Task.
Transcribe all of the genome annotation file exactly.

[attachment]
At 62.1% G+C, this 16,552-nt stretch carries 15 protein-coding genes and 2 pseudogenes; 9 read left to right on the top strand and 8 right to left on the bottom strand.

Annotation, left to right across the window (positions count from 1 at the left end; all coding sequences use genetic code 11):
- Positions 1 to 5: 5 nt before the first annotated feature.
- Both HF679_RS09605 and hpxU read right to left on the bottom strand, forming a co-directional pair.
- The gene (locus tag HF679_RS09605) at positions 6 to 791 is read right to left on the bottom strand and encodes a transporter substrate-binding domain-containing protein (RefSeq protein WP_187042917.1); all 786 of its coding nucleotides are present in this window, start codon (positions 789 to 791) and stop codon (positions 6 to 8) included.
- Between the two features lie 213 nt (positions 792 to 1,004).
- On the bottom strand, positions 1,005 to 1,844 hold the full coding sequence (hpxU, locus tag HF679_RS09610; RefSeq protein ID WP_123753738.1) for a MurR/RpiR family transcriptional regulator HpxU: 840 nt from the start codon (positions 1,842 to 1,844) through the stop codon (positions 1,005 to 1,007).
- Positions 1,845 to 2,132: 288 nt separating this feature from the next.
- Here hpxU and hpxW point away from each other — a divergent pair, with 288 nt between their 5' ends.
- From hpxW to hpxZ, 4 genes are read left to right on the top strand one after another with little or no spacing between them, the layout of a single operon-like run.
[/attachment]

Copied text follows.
At 62.1% G+C, this 16,552-nt stretch carries 15 protein-coding genes and 2 pseudogenes; 9 read left to right on the top strand and 8 right to left on the bottom strand.

Annotation, left to right across the window (positions count from 1 at the left end; all coding sequences use genetic code 11):
- Positions 1 to 5: 5 nt before the first annotated feature.
- Both HF679_RS09605 and hpxU read right to left on the bottom strand, forming a co-directional pair.
- The gene (locus tag HF679_RS09605) at positions 6 to 791 is read right to left on the bottom strand and encodes a transporter substrate-binding domain-containing protein (RefSeq protein WP_187042917.1); all 786 of its coding nucleotides are present in this window, start codon (positions 789 to 791) and stop codon (positions 6 to 8) included.
- Between the two features lie 213 nt (positions 792 to 1,004).
- On the bottom strand, positions 1,005 to 1,844 hold the full coding sequence (hpxU, locus tag HF679_RS09610; RefSeq protein ID WP_123753738.1) for a MurR/RpiR family transcriptional regulator HpxU: 840 nt from the start codon (positions 1,842 to 1,844) through the stop codon (positions 1,005 to 1,007).
- Positions 1,845 to 2,132: 288 nt separating this feature from the next.
- Here hpxU and hpxW point away from each other — a divergent pair, with 288 nt between their 5' ends.
- From hpxW to hpxZ, 4 genes are read left to right on the top strand one after another with little or no spacing between them, the layout of a single operon-like run.